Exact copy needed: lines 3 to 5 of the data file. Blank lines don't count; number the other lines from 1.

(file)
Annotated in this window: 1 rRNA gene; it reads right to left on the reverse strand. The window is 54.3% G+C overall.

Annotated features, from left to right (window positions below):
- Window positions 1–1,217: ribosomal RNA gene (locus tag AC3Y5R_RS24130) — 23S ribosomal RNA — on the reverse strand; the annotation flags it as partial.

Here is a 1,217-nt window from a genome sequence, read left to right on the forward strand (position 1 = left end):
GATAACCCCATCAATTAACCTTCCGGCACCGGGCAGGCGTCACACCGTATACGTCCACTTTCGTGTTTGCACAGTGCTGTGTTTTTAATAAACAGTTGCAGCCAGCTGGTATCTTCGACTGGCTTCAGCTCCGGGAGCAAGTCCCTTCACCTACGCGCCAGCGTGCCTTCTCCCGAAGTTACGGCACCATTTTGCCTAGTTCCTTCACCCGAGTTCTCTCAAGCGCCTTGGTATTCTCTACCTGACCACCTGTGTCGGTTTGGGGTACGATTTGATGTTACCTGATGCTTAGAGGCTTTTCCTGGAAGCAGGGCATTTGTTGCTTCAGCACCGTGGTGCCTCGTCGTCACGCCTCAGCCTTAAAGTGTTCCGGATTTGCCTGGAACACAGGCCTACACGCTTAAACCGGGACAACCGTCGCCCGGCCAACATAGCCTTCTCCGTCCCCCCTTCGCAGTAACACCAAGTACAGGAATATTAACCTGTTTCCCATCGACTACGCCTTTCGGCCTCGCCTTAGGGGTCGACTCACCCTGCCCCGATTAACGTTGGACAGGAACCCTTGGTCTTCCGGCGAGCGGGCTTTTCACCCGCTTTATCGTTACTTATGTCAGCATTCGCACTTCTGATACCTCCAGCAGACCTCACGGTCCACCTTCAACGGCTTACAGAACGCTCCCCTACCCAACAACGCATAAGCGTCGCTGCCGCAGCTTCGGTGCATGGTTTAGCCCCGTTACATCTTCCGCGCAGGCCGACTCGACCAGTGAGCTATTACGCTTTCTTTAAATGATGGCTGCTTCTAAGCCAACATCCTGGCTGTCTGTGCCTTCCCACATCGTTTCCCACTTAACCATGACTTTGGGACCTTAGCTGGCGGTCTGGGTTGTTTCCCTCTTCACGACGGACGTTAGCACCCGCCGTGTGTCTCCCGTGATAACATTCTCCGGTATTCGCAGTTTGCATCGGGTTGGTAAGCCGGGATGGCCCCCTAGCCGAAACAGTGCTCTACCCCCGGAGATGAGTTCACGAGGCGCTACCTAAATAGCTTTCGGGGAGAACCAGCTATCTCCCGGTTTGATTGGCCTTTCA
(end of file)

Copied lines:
- Window positions 1–1,217: ribosomal RNA gene (locus tag AC3Y5R_RS24130) — 23S ribosomal RNA — on the reverse strand; the annotation flags it as partial.

Here is a 1,217-nt window from a genome sequence, read left to right on the forward strand (position 1 = left end):
GATAACCCCATCAATTAACCTTCCGGCACCGGGCAGGCGTCACACCGTATACGTCCACTTTCGTGTTTGCACAGTGCTGTGTTTTTAATAAACAGTTGCAGCCAGCTGGTATCTTCGACTGGCTTCAGCTCCGGGAGCAAGTCCCTTCACCTACGCGCCAGCGTGCCTTCTCCCGAAGTTACGGCACCATTTTGCCTAGTTCCTTCACCCGAGTTCTCTCAAGCGCCTTGGTATTCTCTACCTGACCACCTGTGTCGGTTTGGGGTACGATTTGATGTTACCTGATGCTTAGAGGCTTTTCCTGGAAGCAGGGCATTTGTTGCTTCAGCACCGTGGTGCCTCGTCGTCACGCCTCAGCCTTAAAGTGTTCCGGATTTGCCTGGAACACAGGCCTACACGCTTAAACCGGGACAACCGTCGCCCGGCCAACATAGCCTTCTCCGTCCCCCCTTCGCAGTAACACCAAGTACAGGAATATTAACCTGTTTCCCATCGACTACGCCTTTCGGCCTCGCCTTAGGGGTCGACTCACCCTGCCCCGATTAACGTTGGACAGGAACCCTTGGTCTTCCGGCGAGCGGGCTTTTCACCCGCTTTATCGTTACTTATGTCAGCATTCGCACTTCTGATACCTCCAGCAGACCTCACGGTCCACCTTCAACGGCTTACAGAACGCTCCCCTACCCAACAACGCATAAGCGTCGCTGCCGCAGCTTCGGTGCATGGTTTAGCCCCGTTACATCTTCCGCGCAGGCCGACTCGACCAGTGAGCTATTACGCTTTCTTTAAATGATGGCTGCTTCTAAGCCAACATCCTGGCTGTCTGTGCCTTCCCACATCGTTTCCCACTTAACCATGACTTTGGGACCTTAGCTGGCGGTCTGGGTTGTTTCCCTCTTCACGACGGACGTTAGCACCCGCCGTGTGTCTCCCGTGATAACATTCTCCGGTATTCGCAGTTTGCATCGGGTTGGTAAGCCGGGATGGCCCCCTAGCCGAAACAGTGCTCTACCCCCGGAGATGAGTTCACGAGGCGCTACCTAAATAGCTTTCGGGGAGAACCAGCTATCTCCCGGTTTGATTGGCCTTTCA